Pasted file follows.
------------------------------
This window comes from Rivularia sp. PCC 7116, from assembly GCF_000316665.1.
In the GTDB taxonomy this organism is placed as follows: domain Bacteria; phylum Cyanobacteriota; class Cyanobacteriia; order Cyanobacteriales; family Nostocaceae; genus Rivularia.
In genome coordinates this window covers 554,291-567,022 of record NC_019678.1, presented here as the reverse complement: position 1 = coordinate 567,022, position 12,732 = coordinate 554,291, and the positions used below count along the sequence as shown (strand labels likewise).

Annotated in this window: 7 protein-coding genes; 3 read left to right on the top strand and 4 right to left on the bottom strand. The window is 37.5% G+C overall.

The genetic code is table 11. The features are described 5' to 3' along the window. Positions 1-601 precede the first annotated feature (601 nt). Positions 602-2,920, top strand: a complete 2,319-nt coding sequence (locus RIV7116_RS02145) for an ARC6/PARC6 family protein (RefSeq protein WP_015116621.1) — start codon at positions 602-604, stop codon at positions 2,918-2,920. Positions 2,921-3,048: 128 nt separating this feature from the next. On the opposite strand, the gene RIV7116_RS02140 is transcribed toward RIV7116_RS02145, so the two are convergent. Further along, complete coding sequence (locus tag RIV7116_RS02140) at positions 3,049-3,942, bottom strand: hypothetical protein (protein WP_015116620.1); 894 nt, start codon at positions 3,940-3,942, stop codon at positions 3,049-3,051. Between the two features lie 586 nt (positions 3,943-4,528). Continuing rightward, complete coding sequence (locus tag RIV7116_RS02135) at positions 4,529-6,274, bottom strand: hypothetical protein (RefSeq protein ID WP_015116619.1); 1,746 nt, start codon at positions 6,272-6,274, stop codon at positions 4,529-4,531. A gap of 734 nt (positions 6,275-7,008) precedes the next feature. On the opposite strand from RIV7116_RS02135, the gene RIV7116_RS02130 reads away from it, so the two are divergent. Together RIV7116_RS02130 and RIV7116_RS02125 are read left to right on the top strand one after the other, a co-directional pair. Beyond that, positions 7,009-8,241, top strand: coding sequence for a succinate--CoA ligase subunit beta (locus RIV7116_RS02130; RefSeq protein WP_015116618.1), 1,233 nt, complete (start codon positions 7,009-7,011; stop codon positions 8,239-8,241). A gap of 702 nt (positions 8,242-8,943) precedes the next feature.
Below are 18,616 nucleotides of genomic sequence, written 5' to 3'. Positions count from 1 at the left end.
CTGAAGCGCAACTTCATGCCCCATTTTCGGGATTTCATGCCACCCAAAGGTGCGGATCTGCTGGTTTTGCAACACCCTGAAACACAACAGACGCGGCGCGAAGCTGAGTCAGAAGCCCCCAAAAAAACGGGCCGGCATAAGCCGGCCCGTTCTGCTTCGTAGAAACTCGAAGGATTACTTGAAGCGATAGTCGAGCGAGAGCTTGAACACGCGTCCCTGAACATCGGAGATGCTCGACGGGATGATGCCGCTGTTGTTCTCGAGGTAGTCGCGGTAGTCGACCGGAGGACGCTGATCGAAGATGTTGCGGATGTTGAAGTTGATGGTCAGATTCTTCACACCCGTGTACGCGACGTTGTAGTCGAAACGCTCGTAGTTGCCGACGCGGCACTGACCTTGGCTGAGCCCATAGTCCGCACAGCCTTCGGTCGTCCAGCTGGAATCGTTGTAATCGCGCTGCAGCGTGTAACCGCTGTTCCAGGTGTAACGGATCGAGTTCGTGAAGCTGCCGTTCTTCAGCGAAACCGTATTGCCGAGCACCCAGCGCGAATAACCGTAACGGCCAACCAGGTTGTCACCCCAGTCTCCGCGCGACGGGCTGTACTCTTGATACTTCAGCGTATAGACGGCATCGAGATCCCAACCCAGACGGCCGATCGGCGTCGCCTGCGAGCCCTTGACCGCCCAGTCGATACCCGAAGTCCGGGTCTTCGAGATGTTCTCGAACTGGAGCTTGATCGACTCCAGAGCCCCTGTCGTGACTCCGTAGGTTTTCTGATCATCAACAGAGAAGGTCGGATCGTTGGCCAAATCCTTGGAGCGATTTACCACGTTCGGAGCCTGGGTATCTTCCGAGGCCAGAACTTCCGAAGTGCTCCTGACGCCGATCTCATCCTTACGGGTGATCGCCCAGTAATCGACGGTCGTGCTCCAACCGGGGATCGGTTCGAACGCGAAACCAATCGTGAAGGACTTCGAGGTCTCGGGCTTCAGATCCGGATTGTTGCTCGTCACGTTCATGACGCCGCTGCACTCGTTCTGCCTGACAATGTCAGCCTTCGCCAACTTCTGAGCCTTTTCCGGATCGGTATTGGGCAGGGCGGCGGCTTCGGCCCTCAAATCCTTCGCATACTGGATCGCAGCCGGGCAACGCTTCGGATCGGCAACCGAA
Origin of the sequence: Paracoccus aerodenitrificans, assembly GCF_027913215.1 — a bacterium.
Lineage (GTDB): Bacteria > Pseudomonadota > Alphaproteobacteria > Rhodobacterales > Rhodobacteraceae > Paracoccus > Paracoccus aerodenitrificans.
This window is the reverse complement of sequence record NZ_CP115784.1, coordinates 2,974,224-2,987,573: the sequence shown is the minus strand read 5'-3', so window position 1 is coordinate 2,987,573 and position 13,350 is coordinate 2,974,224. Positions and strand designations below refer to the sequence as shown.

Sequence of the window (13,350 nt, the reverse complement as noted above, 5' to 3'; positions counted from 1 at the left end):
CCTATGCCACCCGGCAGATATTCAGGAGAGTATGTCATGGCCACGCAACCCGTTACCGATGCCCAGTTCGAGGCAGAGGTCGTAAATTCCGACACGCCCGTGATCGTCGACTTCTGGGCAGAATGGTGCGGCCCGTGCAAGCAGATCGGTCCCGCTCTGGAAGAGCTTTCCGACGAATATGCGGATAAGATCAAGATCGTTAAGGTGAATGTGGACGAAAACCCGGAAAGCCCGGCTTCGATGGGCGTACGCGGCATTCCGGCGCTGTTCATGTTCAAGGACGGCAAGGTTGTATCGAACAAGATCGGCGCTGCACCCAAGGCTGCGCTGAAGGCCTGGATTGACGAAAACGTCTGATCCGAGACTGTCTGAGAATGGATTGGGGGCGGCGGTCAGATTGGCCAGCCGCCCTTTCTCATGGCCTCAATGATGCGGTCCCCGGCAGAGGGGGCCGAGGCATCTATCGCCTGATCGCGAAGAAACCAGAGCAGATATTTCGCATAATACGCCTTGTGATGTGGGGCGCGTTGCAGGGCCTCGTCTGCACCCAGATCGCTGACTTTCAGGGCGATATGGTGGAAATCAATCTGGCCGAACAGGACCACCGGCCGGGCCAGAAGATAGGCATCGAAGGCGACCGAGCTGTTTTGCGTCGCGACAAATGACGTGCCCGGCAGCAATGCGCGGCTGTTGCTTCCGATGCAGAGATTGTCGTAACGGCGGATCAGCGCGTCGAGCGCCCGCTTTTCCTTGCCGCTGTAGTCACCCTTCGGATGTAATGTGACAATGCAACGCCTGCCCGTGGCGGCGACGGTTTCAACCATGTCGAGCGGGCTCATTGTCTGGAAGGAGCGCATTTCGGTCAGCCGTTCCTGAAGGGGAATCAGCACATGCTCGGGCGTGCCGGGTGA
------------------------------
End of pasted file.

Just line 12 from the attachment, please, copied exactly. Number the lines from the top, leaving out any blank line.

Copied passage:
CCTATGCCACCCGGCAGATATTCAGGAGAGTATGTCATGGCCACGCAACCCGTTACCGATGCCCAGTTCGAGGCAGAGGTCGTAAATTCCGACACGCCCGTGATCGTCGACTTCTGGGCAGAATGGTGCGGCCCGTGCAAGCAGATCGGTCCCGCTCTGGAAGAGCTTTCCGACGAATATGCGGATAAGATCAAGATCGTTAAGGTGAATGTGGACGAAAACCCGGAAAGCCCGGCTTCGATGGGCGTACGCGGCATTCCGGCGCTGTTCATGTTCAAGGACGGCAAGGTTGTATCGAACAAGATCGGCGCTGCACCCAAGGCTGCGCTGAAGGCCTGGATTGACGAAAACGTCTGATCCGAGACTGTCTGAGAATGGATTGGGGGCGGCGGTCAGATTGGCCAGCCGCCCTTTCTCATGGCCTCAATGATGCGGTCCCCGGCAGAGGGGGCCGAGGCATCTATCGCCTGATCGCGAAGAAACCAGAGCAGATATTTCGCATAATACGCCTTGTGATGTGGGGCGCGTTGCAGGGCCTCGTCTGCACCCAGATCGCTGACTTTCAGGGCGATATGGTGGAAATCAATCTGGCCGAACAGGACCACCGGCCGGGCCAGAAGATAGGCATCGAAGGCGACCGAGCTGTTTTGCGTCGCGACAAATGACGTGCCCGGCAGCAATGCGCGGCTGTTGCTTCCGATGCAGAGATTGTCGTAACGGCGGATCAGCGCGTCGAGCGCCCGCTTTTCCTTGCCGCTGTAGTCACCCTTCGGATGTAATGTGACAATGCAACGCCTGCCCGTGGCGGCGACGGTTTCAACCATGTCGAGCGGGCTCATTGTCTGGAAGGAGCGCATTTCGGTCAGCCGTTCCTGAAGGGGAATCAGCACATGCTCGGGCGTGCCGGGTGA